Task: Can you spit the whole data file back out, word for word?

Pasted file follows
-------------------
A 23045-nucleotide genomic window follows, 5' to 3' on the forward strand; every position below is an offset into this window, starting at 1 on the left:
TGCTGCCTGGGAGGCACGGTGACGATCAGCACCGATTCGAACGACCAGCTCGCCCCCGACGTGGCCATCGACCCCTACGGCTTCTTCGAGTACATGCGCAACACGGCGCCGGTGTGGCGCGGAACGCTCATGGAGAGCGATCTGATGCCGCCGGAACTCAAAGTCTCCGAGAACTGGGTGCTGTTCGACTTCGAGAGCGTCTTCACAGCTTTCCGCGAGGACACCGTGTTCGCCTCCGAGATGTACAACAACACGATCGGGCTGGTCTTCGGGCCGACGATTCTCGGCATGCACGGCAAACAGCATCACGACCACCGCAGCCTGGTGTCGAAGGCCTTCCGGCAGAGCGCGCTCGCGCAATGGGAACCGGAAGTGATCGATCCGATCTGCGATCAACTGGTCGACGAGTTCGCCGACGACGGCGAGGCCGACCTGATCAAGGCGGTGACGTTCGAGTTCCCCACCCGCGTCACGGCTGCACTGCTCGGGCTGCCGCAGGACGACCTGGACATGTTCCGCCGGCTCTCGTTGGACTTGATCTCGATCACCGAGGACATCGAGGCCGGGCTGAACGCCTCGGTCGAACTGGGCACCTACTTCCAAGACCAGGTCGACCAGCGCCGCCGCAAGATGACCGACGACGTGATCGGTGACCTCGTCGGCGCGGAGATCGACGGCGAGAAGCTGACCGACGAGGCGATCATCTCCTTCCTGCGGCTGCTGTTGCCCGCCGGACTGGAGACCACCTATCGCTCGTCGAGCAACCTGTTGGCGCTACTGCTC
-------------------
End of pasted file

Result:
A 23045-nucleotide genomic window follows, 5' to 3' on the forward strand; every position below is an offset into this window, starting at 1 on the left:
TGCTGCCTGGGAGGCACGGTGACGATCAGCACCGATTCGAACGACCAGCTCGCCCCCGACGTGGCCATCGACCCCTACGGCTTCTTCGAGTACATGCGCAACACGGCGCCGGTGTGGCGCGGAACGCTCATGGAGAGCGATCTGATGCCGCCGGAACTCAAAGTCTCCGAGAACTGGGTGCTGTTCGACTTCGAGAGCGTCTTCACAGCTTTCCGCGAGGACACCGTGTTCGCCTCCGAGATGTACAACAACACGATCGGGCTGGTCTTCGGGCCGACGATTCTCGGCATGCACGGCAAACAGCATCACGACCACCGCAGCCTGGTGTCGAAGGCCTTCCGGCAGAGCGCGCTCGCGCAATGGGAACCGGAAGTGATCGATCCGATCTGCGATCAACTGGTCGACGAGTTCGCCGACGACGGCGAGGCCGACCTGATCAAGGCGGTGACGTTCGAGTTCCCCACCCGCGTCACGGCTGCACTGCTCGGGCTGCCGCAGGACGACCTGGACATGTTCCGCCGGCTCTCGTTGGACTTGATCTCGATCACCGAGGACATCGAGGCCGGGCTGAACGCCTCGGTCGAACTGGGCACCTACTTCCAAGACCAGGTCGACCAGCGCCGCCGCAAGATGACCGACGACGTGATCGGTGACCTCGTCGGCGCGGAGATCGACGGCGAGAAGCTGACCGACGAGGCGATCATCTCCTTCCTGCGGCTGCTGTTGCCCGCCGGACTGGAGACCACCTATCGCTCGTCGAGCAACCTGTTGGCGCTACTGCTC